We’ve already reported on 2015 changes to Minute Maid Park, home of the Houston Astros, with the team releasing details on potential changes for coming years.
What was formerly the ticket sales office on the third base side of the Mazda Club Level will become a high-end eating venue providing views from Texas Avenue to the field. In an effort to make Minute Maid Park a more family-friendly venue, the smoking areas will be consolidated to avoid close proximity to any areas designated for children, such as the Minute Maid Park Squeeze Play. Already in place on the Mazda Club Level are Virtuoso Machines, courtesy of Toshiba and Stargel, which provide an interactive experience for fans as they learn more about the Astros team, players, history and updated stats in real time.
“We are very excited to take another step in our ongoing effort to make the fan experience at Minute Maid Park one of the best in baseball,” said Astros Senior Vice President of Business Operations Marcel Braithwaite. “In 2012, we completely reconstructed the Diamond Club, followed by a major renovation of the main concourse’s concessions and retail locations in 2013. This next phase will bring a unified look to our ballpark as a whole and hopefully make every fan feel like he or she has the best seat in the house.”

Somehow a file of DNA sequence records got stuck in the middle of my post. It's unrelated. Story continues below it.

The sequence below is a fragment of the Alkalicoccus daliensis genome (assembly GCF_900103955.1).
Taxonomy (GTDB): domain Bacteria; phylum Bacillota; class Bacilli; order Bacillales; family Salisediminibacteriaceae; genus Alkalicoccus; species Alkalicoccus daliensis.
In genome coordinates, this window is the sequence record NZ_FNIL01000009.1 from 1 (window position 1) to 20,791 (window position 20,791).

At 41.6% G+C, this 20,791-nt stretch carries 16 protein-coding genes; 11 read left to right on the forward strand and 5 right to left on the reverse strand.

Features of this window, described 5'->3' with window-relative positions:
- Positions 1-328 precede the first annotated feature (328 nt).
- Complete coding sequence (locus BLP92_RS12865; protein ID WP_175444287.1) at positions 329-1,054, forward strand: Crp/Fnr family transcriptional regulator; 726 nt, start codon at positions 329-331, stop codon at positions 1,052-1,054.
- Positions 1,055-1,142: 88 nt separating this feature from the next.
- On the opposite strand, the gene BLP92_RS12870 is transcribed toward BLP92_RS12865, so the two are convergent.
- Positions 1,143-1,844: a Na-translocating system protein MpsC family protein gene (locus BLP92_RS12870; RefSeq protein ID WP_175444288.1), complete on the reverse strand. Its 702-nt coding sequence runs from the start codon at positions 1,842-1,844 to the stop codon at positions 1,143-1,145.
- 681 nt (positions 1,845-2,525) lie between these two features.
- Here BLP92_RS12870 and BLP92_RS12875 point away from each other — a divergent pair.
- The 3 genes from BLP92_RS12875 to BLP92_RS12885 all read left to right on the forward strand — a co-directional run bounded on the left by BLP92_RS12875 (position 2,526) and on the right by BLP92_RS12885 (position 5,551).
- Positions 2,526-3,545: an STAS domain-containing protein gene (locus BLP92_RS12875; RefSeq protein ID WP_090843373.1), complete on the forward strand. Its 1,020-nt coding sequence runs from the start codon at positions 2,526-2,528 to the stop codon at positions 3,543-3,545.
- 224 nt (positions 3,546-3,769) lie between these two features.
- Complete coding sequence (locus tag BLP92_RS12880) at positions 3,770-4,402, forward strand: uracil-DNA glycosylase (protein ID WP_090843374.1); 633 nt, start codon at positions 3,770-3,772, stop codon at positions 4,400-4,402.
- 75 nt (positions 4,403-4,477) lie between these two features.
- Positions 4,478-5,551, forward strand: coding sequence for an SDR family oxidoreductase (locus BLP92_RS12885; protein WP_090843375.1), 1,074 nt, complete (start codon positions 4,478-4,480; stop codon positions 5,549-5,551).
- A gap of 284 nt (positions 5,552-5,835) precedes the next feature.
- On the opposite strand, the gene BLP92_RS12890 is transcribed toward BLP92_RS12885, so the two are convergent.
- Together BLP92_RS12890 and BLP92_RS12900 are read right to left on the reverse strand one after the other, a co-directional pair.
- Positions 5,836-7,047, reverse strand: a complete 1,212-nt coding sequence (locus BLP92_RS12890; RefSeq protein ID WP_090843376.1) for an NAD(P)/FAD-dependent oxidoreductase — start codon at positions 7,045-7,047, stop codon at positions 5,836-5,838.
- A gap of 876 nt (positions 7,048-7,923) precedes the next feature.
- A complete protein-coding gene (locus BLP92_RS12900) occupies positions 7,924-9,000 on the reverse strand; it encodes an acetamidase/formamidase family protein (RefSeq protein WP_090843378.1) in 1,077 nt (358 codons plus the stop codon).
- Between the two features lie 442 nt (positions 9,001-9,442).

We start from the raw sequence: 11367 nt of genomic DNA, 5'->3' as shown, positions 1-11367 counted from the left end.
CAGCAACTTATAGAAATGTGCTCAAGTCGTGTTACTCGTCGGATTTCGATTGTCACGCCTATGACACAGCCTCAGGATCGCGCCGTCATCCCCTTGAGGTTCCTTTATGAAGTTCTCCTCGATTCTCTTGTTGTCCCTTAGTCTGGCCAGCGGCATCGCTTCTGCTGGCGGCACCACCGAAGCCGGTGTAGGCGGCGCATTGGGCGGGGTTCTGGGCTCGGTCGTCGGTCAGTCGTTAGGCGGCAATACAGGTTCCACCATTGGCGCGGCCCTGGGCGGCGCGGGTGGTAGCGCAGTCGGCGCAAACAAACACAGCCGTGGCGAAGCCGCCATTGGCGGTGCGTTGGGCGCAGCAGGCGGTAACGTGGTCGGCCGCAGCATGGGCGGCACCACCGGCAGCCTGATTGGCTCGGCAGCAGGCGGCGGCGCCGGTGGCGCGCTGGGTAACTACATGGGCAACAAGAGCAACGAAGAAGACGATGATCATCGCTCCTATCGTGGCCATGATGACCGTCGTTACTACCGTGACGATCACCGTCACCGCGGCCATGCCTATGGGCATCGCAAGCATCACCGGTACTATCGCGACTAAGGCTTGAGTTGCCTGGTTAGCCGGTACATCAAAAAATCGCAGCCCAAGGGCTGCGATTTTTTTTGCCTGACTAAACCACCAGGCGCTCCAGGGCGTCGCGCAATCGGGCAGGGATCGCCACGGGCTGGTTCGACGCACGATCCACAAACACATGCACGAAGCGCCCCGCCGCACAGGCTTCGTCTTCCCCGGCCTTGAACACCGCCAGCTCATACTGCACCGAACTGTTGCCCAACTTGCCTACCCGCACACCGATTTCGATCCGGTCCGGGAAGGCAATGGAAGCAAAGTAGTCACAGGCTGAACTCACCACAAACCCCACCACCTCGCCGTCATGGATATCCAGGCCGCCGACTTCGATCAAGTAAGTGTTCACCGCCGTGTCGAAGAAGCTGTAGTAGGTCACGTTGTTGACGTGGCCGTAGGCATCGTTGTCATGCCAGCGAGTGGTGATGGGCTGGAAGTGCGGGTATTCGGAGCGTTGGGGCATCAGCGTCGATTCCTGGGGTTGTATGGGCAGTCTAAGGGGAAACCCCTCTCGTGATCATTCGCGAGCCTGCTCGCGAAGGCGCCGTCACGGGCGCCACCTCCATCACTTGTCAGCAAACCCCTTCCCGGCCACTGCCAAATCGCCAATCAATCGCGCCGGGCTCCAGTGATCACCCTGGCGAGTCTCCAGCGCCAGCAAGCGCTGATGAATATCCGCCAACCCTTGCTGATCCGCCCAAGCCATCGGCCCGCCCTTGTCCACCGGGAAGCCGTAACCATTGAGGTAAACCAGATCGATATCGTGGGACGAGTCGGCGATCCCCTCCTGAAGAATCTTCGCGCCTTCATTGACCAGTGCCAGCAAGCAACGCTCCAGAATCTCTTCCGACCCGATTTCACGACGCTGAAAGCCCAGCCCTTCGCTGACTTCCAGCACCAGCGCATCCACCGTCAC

The renovations to the Mazda Club Level will begin this fall, starting on the third base side and continuing on to the first base side during the winter months. Minute Maid Park will be open and available for events during the renovation process.
The Astros have released more details of Minute Maid Park renovations for 2015 and 2016, past the club and upper-level renovations:
Bigger changes lie ahead following the 2015 season, when the Astros renovate the areas behind the center-field wall, including the possible removal of Tal’s Hill and repositioning of the bullpens. There could even be a Hall of Fame area and a plaza outside the ballpark….
One of the best features coming on the club level is the removal of the ticket office along the third-base side. That area will be opened up, giving fans a view outside the stadium on to Texas Avenue.
“The ballpark is so beautiful and has all of this tremendous architecture,” Braithwaite said. “We want people to look out and in, and just experience the daylight and the sun or the lights shining through the window at night.”
Of course, it’s an annual threat for the team to remove Tal’s Hill: while the center-field terrace pays homage to Crosley Field and Fenway Park’s Duffy’s Cliff, it may be more novelty than anything else these days.